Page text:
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Tuesday, May 9, 2017

THE INVISIBLE WOMAN (Genesis 16; 21)


 Now Sarai, Abram’s wife, had borne him no children. And she had an Egyptian maidservant whose name was Hagar. So Sarai said to Abram, “See now, the Lord has restrained me from bearing children. Please, go in to my maid; perhaps I shall obtain children by her.” And Abram heeded the voice of Sarai. Then Sarai, Abram’s wife, took Hagar her maid, the Egyptian, and gave her to her husband Abram to be his wife, after Abram had dwelt ten years in the land of Canaan. (Genesis 16: 1-3)

God had promised Abram and Sarai that they would have descendants as numerous as the stars in the sky and grains of sand on the beach.  But by Genesis 16, Abram was nearly 80,  Sarai was ten years younger but still very post-menopausal, and they had no children.  But they did have a north African servant girl named Hagar. 

Law and custom permitted the lady of a great household to use a female servant as a surrogate mother.  The servant girl was supposed to lose legal rights to her biological child which the boss-lady would raise as her own.  Genesis 30:1-12 notes that of the patriarchs of the 12 tribes of Israel were the product of similar arrangements.  You could call it servant surrogacy, or arranged marriage and adoption, or you could call it sexual exploitation of underclass and denial of their parental rights.  Whatever the terminology, Hagar got pregnant by her boss’s husband, ,who was her boss, and also now her husband, too (Genesis 16:3-4).

The shocking, surprising, and absolutely inevitable result of an old lady putting a young lady in bed with her husband ---- was drama. 

“When [Hagar]saw that she had conceived, her mistress became despised in her eyes.”  Hagar got a permanent attitude, but Sarai wasn’t about to put up with an uppity servant girl, sister-wife or not. 

Genesis 16:5-6
Sarai to Abram:  This is all YOUR fault.  Now, I swear to God you better do something about this little girl. 
Abram to Sarai:   She works for YOU.  Do whatever you want.  Just leave me out of it. 
Abram to himself (in a Danny Glover whisper):  I’m getting to old for this dung.

84% of homeless women had been physically or sexually abused.  HALF of all homeless women report that domestic violence was the IMMEDIATE CAUSE of their homelessness.



By the  end of Genesis 16:6, Hagar was pregnant, alone, and homeless, fleeing an abusive household in which her rich baby’s daddy had done nothing for her but get her pregnant.

Yeah, I know.  This ancient Bible stuff doesn’t relate to what happens in the modern world.  (Insert sarcastic eye-roll)

67% of the victims of the women who are seriously injured by their abusers never seek medical treatment.  Let me rephrase that: 2/3 of the women who are wounded by their abusers hide their wounds, and that is part of the problem.  Victims of domestic abuse feel invisible.  Our culture treats the victims of domestic abuse as if they are invisible.

They are not invisible.  Not to every one. 

Hagar was alone, homeless, and pregnant with no midwife and no community of women to look after her (i.e., no healthcare), but she was not invisible ---- to God.  God met Hagar in her distressed and disclosed to her a plan, a Divine plan to protect her and to prosper the legacy that would be realized in her yet unborn son (Genesis 16: 11, 12).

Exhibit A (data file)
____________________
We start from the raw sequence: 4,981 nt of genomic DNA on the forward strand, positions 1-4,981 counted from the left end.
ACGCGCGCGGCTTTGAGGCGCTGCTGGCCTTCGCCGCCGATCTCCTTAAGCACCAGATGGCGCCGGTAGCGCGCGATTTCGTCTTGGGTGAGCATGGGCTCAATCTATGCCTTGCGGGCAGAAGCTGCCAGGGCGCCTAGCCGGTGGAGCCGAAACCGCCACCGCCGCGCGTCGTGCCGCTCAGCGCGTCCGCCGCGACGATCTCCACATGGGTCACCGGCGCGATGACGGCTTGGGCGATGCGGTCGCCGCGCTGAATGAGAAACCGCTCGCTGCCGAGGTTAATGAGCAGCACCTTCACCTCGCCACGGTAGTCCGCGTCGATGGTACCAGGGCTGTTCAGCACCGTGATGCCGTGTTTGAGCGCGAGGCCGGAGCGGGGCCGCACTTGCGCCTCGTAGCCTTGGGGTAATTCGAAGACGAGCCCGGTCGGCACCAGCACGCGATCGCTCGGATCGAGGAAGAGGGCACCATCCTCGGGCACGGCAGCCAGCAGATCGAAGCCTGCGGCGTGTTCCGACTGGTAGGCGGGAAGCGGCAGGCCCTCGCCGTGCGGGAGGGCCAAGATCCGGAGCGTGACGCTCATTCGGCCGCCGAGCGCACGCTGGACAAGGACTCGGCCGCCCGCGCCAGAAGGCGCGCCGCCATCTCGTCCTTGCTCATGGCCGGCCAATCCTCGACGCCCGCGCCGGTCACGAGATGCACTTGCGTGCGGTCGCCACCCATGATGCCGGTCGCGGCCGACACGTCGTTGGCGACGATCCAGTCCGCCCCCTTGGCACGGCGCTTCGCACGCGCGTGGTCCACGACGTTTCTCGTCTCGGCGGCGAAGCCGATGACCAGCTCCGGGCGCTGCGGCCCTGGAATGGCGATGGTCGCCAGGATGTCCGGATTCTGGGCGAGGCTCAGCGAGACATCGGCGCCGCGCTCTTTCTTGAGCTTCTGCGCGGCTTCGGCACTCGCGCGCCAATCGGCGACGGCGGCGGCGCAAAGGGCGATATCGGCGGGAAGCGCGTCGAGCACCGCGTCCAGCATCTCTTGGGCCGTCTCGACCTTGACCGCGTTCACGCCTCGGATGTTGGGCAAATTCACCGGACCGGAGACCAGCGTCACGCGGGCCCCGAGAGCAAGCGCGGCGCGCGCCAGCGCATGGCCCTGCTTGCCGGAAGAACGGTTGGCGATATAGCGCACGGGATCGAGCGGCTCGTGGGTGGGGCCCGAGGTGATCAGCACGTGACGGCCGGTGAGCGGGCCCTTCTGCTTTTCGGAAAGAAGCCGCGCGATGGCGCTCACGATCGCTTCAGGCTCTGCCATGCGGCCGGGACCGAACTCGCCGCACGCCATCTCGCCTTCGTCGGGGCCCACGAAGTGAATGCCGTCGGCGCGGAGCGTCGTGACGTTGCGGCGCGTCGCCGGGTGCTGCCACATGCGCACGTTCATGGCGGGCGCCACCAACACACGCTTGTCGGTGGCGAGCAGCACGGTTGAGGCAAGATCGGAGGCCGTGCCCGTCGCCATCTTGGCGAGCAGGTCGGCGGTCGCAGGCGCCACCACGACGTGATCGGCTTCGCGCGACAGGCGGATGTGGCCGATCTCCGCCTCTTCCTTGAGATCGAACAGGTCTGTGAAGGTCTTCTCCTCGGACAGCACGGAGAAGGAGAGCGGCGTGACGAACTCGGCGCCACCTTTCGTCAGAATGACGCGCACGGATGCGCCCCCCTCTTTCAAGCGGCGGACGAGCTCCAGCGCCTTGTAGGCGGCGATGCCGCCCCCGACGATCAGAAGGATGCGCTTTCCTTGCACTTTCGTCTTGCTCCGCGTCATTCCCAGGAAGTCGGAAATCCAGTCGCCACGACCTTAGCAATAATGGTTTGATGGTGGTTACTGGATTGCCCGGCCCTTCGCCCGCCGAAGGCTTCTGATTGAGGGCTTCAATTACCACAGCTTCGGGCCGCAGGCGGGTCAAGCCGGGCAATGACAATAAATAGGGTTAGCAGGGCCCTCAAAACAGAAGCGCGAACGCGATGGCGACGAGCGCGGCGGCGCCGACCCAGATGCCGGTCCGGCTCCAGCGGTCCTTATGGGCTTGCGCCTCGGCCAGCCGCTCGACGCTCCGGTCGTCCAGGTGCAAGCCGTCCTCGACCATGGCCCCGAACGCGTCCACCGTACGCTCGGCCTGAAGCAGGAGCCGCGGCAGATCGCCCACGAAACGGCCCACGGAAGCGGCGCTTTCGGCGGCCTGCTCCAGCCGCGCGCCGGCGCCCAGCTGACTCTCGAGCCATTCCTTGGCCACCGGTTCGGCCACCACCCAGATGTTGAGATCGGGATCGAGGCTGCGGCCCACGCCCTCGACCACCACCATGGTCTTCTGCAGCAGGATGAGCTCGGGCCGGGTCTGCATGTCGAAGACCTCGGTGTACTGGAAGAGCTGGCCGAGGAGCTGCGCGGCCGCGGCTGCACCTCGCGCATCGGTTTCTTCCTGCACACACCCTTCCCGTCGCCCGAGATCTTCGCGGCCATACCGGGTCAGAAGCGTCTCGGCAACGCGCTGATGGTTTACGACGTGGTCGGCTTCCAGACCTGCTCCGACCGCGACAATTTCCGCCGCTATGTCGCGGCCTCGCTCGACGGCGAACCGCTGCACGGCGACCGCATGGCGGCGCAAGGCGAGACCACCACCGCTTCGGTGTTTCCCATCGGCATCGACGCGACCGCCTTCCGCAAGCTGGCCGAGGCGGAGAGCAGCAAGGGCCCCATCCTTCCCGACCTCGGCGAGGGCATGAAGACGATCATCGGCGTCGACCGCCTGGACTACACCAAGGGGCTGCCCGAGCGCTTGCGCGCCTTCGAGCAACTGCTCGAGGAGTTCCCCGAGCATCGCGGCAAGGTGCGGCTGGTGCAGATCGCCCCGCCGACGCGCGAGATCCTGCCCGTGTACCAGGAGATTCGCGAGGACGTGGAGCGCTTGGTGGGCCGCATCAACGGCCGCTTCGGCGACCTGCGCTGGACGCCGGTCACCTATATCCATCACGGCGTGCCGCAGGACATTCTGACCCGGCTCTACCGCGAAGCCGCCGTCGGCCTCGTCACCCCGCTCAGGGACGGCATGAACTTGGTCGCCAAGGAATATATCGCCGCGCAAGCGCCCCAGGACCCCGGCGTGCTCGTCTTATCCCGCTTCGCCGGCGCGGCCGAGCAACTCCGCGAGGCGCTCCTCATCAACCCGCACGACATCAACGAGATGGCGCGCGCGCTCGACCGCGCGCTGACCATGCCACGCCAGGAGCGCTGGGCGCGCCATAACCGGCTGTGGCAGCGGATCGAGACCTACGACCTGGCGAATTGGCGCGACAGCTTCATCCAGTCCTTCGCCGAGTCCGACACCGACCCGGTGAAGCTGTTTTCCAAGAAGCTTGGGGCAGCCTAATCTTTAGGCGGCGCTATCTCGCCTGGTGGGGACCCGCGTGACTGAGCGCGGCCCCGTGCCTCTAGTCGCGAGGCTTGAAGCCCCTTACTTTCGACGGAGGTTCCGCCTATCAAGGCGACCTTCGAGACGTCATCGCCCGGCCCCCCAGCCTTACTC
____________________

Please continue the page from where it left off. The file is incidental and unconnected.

Then she called the name of the Lord who spoke to her, You-Are-the-God-Who-Sees; for she said, “Have I also here seen Him who sees me?” (Genesis 16:13)
 
God saw Hagar. 

She was not invisible.

Hagar returned to the home of her abusers.  Not surprising.   On average, it takes a victim seven times to leave before staying away for good. 

Years later, Genesis 21:1-19 explains, after the child promised to Sarah was born, Abraham conceded
to his first wife and evicted Hagar and her son Ishmael.  Hagar, now a single mother, again homeless,
 unable to provide for her teenage son.  

But, God was still the God who sees.  Hagar was still not invisible.

The Lord had gotten her out of the abusive home for good, and now the God-Who-Sees “opened her eyes,” so that she could see how to survive, how to provide for her son without compromising her dignity, how to not just survive, but SUCCEED.  The God-Who-Sees invisible women, transformed an abused, abandoned, homeless single mother into the patriarch of a great nation.  

Genesis 25:16 says that Ishmael had 12 sons who were “twelve princes.”  Abraham wouldn’t have 12 male heirs for 2 more generations.  And, because God invented irony, when Abraham’s 12  descendants turned on their brother Joseph, they tried to sell him to Hagar’s descendants (Genesis 37:25-27).


The abused and abandoned women are NOT INVISIBLE.  God sees.  God saves.  God has, can, and will do great things for them.

The mother on the street, again.  The sister whose last boyfriend put his hands on her like boyfriend before him.  The woman and child pleading because they CAN'T go back again: God sees them.  

If we truly serve God, we will open our eyes and see them, too.

---Anderson T. Graves II   is a writer, community organizer and consultant for education, ministry, and rural leadership development.

Rev. Anderson T. Graves II is pastor of Miles Chapel CME Church in Fairfield, Alabama;  executive director of the Substance Abuse Youth Networking Organization (SAYNO);  and director of rural leadership development for the National Institute for Human Development (NIHD).

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